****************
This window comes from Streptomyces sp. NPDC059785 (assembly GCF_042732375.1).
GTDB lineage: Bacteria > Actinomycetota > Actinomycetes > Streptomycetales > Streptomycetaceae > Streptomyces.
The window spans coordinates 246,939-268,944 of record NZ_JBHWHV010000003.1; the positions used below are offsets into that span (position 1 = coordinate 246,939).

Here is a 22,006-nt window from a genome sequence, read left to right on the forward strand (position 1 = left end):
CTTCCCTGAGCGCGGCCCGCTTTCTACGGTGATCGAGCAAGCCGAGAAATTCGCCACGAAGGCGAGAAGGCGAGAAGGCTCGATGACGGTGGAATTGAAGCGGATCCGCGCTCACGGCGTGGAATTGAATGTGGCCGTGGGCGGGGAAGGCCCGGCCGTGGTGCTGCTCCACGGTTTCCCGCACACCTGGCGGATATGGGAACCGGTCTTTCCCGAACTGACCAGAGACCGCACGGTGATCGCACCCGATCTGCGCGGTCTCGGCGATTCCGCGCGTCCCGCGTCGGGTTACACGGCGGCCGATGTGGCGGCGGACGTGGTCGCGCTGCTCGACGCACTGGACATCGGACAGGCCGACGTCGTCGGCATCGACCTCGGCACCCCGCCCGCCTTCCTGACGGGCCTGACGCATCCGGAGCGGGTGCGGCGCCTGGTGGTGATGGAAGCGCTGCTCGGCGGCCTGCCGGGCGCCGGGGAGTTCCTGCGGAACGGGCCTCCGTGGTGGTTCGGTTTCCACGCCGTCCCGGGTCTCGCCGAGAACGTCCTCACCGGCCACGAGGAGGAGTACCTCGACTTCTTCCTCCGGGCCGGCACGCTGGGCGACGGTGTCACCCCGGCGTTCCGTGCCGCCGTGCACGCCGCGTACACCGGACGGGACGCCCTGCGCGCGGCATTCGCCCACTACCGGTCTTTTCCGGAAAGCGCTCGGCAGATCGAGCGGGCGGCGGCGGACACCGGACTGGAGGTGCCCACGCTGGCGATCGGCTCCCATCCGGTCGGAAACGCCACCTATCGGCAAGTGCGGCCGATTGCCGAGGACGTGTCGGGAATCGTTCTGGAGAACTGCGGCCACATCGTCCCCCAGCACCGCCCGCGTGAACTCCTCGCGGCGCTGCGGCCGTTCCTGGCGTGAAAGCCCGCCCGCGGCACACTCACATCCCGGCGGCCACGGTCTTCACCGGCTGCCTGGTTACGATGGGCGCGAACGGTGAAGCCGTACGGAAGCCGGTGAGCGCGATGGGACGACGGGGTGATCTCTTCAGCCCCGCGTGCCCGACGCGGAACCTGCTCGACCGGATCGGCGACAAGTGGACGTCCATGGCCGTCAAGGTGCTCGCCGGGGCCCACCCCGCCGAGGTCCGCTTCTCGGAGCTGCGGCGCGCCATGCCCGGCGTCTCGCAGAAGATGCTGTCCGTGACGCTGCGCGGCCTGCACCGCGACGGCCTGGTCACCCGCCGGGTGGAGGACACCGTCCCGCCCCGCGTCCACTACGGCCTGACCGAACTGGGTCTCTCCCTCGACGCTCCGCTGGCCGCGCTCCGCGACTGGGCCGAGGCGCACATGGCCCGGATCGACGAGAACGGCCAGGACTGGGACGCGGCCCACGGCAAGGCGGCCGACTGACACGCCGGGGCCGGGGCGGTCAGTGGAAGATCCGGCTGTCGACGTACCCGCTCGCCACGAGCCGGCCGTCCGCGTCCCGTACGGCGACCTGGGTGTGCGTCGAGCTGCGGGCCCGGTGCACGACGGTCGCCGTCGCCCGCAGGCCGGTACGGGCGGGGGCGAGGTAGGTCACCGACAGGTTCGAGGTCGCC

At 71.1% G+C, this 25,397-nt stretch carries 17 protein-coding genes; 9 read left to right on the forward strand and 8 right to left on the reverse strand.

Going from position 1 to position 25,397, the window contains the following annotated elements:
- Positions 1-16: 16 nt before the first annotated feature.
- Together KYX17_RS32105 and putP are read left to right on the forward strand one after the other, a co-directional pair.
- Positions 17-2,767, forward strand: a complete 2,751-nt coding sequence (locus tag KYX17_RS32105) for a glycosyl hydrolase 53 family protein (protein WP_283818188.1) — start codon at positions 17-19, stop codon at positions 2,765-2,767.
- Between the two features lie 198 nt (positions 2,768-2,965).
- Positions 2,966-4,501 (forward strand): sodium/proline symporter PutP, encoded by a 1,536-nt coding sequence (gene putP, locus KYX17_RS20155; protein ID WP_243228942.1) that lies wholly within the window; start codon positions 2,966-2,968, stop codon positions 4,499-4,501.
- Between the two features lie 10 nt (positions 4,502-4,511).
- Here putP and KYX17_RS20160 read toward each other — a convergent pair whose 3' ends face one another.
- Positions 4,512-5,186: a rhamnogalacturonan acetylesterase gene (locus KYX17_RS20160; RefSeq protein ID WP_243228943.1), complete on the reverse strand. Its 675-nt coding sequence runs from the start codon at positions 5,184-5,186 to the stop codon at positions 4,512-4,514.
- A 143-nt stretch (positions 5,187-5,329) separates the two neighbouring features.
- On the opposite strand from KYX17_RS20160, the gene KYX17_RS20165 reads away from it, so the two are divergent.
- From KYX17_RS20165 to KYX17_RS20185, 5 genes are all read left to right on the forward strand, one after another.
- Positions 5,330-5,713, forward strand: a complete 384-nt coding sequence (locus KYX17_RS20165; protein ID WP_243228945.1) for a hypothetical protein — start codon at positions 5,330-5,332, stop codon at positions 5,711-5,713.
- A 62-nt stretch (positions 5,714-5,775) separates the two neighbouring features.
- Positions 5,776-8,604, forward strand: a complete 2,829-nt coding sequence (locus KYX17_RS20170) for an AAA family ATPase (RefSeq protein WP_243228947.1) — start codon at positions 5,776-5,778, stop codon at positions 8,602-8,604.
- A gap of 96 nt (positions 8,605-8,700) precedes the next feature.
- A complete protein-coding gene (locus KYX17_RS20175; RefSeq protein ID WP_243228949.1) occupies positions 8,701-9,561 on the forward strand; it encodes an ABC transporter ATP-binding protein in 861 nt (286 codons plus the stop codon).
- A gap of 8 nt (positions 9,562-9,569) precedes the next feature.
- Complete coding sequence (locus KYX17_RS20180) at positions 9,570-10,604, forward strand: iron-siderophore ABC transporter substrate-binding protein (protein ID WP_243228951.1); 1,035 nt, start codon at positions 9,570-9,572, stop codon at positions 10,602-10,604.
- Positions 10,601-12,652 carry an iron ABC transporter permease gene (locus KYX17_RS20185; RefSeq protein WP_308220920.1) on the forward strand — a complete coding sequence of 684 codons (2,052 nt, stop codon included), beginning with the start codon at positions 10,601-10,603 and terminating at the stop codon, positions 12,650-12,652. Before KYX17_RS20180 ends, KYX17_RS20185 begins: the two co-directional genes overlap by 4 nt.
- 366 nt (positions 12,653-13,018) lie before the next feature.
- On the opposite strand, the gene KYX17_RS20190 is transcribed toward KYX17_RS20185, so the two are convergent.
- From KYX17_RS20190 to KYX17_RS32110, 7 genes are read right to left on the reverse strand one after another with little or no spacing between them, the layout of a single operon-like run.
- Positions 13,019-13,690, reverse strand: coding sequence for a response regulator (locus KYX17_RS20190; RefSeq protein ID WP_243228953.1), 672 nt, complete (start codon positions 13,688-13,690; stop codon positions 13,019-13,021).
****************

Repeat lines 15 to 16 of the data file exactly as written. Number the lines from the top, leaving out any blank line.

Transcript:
- Positions 4,512-5,186: a rhamnogalacturonan acetylesterase gene (locus KYX17_RS20160; RefSeq protein ID WP_243228943.1), complete on the reverse strand. Its 675-nt coding sequence runs from the start codon at positions 5,184-5,186 to the stop codon at positions 4,512-4,514.
- A 143-nt stretch (positions 5,187-5,329) separates the two neighbouring features.